In this example, an antacid formulation was prepared using the ingredients set forth in Table 3 below
TABLE 3______________________________________Antacid FormulationIngredients Weight %______________________________________Gelatin Type B 250 Bloom 4.00Glycerin (99%) 12.83WaterInitial 12.83Final 12.00Corn Syrup Solids DE42 6.64Solid Fat 3.00Flavor 0.70Shearform Matrix 60.00______________________________________
A gelatin solution was prepared by dissolving gelatin in water. Glycerine was added to the gelatin solution. The resulting mixture was heated from about 85° C. to just below 100° C. in order to remove most of the water, such that only from about 8% to about 15% of the initial water content remained. A gummy, continuous glycerated gelatin matrix was formed.
TABLE 4______________________________________Shearform Matrix Encapsulating AntacidIngredients Weight (g)______________________________________CaCO.sub.3 36.00Corn Syrup Solids DE42 22.62Solid Fat 1.20Artificial Sweetener 0.55______________________________________
Separately, a mixture of calcium carbonate, solid fat, artificial sweetener, such as aspartame and acesulfame K, and corn syrup solids DE42 in amounts shown in Table 4 were admixed and subjected to flash flow conditions to form a shearform matrix. About 60% of the resulting shearform matrix was admixed with all the ingredients set forth in Table 3. A gummy elastic solid material was formed which was used with excellent results to deliver an antacid active such as calcium carbonate. The gummy solid material had lay-flat memory and could be masticated over a long period of time thereby ensuring a uniform delivery of the antacid.
Cough and Cold Formulation
In this example, a cough and cold formulation was prepared using ingredients set forth in Table 5 below:
TABLE 5______________________________________Cough and Cold FormulationIngredients Weight %______________________________________Gelatin Type B 250 Bloom 10.50Glycerin (99%) 30.00Water Initial 7.10Water Final 3.20Sucrose 27.00Corn Syrup Solid 42 DE 20.40Solid Fat 3.00Flavor 0.20Shearform Matrix 1.25Encapsulating Menthol from Table 6______________________________________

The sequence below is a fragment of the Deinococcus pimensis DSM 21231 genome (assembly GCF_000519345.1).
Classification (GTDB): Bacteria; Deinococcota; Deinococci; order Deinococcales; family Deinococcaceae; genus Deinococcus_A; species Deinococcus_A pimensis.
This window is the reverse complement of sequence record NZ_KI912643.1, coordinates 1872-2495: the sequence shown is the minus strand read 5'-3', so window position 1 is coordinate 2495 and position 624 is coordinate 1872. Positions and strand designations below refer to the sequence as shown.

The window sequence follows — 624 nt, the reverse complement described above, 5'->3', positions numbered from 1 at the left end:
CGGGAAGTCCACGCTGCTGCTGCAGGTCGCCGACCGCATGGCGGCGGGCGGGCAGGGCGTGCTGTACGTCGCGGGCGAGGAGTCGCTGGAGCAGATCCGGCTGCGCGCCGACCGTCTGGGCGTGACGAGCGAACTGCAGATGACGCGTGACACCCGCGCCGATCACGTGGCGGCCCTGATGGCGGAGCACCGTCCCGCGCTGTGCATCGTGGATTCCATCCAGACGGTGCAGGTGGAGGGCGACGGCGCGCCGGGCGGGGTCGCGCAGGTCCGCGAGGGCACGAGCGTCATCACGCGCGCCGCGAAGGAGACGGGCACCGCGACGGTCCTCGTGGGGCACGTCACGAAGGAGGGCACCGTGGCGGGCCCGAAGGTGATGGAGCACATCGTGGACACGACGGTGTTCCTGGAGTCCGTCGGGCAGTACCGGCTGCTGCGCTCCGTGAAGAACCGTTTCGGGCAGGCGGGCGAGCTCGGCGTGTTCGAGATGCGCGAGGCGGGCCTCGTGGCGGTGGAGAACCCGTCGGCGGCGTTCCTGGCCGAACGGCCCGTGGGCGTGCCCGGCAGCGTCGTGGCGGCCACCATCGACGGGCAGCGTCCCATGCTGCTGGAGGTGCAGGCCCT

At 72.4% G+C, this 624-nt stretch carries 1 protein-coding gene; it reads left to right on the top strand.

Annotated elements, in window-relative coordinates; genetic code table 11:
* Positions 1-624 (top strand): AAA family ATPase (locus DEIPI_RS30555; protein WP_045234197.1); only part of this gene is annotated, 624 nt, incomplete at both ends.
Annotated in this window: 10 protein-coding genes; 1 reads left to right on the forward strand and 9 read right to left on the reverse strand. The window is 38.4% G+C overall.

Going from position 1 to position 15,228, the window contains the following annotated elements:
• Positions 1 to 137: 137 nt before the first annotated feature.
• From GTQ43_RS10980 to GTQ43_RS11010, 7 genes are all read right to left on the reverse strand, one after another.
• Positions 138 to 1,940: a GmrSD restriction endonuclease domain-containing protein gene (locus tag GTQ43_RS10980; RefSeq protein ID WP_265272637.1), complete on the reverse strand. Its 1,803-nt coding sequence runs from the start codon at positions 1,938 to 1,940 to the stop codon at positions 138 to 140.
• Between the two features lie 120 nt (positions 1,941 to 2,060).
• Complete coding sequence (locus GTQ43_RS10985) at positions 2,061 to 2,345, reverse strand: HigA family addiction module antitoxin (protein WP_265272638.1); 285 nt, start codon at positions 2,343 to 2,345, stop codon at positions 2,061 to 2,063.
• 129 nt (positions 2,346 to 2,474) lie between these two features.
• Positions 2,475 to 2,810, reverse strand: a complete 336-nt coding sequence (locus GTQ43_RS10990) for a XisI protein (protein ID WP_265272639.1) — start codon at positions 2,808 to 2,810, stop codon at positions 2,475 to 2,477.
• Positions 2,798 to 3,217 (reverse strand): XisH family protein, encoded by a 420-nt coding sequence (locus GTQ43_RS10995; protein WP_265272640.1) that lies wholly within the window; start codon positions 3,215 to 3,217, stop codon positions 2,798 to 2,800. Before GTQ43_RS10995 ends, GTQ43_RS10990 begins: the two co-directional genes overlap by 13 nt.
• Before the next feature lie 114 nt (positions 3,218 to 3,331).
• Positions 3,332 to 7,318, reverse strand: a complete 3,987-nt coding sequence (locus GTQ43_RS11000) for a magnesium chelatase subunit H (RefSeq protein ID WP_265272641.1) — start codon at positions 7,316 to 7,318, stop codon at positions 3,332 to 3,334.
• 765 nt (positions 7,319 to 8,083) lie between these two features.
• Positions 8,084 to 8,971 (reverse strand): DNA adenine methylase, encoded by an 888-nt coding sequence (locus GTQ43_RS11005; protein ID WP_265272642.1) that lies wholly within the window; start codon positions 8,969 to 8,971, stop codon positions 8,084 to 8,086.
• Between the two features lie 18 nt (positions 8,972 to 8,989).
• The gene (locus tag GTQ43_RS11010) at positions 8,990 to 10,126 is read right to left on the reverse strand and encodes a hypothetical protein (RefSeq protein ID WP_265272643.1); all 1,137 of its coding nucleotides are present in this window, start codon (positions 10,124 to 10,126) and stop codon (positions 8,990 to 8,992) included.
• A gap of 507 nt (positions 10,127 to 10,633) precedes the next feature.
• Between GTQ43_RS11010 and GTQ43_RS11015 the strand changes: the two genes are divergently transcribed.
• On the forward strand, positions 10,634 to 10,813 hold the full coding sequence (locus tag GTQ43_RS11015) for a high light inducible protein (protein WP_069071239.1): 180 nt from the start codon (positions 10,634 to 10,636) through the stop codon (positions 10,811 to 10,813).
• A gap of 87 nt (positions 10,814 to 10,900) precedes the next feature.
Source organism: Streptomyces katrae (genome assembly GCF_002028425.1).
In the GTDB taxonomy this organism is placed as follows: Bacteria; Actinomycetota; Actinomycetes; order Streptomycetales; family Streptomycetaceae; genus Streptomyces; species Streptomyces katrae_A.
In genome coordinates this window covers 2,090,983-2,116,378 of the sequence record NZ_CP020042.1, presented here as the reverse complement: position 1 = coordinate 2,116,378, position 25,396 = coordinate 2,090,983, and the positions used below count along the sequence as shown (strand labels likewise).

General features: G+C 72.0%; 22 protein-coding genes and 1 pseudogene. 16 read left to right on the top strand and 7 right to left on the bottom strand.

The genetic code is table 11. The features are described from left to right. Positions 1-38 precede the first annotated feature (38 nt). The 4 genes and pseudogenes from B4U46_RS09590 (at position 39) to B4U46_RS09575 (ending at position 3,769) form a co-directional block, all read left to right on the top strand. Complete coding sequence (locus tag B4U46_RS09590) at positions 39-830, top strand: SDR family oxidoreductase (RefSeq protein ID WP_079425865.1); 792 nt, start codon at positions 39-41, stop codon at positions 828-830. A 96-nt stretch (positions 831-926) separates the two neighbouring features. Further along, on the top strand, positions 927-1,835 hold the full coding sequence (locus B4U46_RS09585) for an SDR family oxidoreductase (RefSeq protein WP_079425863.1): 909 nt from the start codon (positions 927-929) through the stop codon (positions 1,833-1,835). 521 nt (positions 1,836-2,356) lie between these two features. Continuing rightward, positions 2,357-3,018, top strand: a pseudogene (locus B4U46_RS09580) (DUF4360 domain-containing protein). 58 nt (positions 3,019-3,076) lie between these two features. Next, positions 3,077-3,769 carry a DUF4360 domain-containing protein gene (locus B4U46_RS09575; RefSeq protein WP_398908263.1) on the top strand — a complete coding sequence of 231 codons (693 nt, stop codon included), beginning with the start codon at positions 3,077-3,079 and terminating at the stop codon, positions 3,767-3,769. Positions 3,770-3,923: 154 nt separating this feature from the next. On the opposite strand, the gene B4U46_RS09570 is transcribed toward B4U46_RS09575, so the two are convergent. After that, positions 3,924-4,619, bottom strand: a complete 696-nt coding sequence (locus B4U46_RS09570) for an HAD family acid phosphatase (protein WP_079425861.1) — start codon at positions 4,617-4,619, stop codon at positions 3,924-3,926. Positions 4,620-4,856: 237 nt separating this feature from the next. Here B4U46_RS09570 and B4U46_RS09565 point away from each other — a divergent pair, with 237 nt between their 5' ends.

A gelatin solution was prepared by dissolving gelatin in water. Glycerin was added to the gelatin solution. The resulting mixture was heated from about 85° C. to just below 100° C. to remove about 50% or less of the water. A gummy, continuous glycerylated gelatin matrix was formed.
TABLE 6______________________________________Shearform Matrix Encapsulating MentholIngredients Weight %______________________________________Stearine 48.5HPMC* 12.0Flavor 1.5MCT**-Oil 2.0Menthol/Eucalyptus 36.0______________________________________ *Hydroxy Propyl Methyl Cellulose. **Medium Chain Triglyceride
Separately, a mixture of stearine, HPMC, flavors, such as capsicum oleoresin and citric acid, MCT-oil, methyl and eucalyptus in the amounts shown in Table 6 above, were added to corn syrup solids DE42 in a ratio of 1:1 to form a feedstock which was subjected to flash-flow processing to form a shearform matrix. Flash-flow processing was accomplished by spinning in a flash-heat apparatus operated at 3500 r.p.m. to produce a shearform matrix according to the method disclosed in U.S. Pat. No. 5,429,836, incorporated herein by reference. The resulting matrix was then admixed with the glycerated gelatin, sucrose, corn syrup solids 42E and solid fat in the amounts shown in Table 5. A solid product was obtained which was gummy, elastic and entirely consumable in the mouth. The gummy composition remained stable and could be masticated over a long period of time to deliver the menthol and eucalyptus cough and cold formula over a long period of time, approximately 45 minutes.
Cough and Cold Formulation
Seven different cough and cold formulations were prepared based on the consumable, gummy delivery system of the present invention. The glycerylated gelatin matrix of the present invention was admixed with an active ingredient released from a shearform matrix carrier prepared by subjecting to flash-flow conditions a feedstock comprising the active ingredient as illustrated in Table 7 below.
TABLE 7__________________________________________________________________________COUGH AND COLD FORMULATIONS__________________________________________________________________________ GELATIN WATER WATER MENTHOL*/ CORN SYRUP ENCAP*SAMPLES TYPE B GLYCERIN SUCROSE INITIAL FINAL EUCALYPTUS OIL* SOLIDS 42DE MENTHOL__________________________________________________________________________1 10.50 28.25 27.00 7.10 6.40 0.17 22.54 4.442 10.50 28.25 27.00 7.10 6.40 0.36 16.79 10.003 10.50 28.25 27.00 7.10 6.30 -- 17.15 --4 10.50 30.00 27.00 7.10 6.40 -- 22.90 --5 10.50 30.00 27.00 7.10 6.40 0.45 19.95 --6 10.50 30.00 27.00 7.10 6.40 0.45 23.70 --__________________________________________________________________________ ENCAP* ENCAP* ATTRIBUTES MENTHOL MENTHOL TEXTURE SAMPLES TABLE 8 TABLE 9 TABLE__________________________________________________________________________ 10 1 -- -- STICKY 2 -- -- SHORT BITE 3 10.0 -- STICKY 4 -- 2.50 STICKY 5 5.00 -- STICKY 6 -- 1.25 STICKY__________________________________________________________________________ All ingredients are in % weight *Shearform matrix components.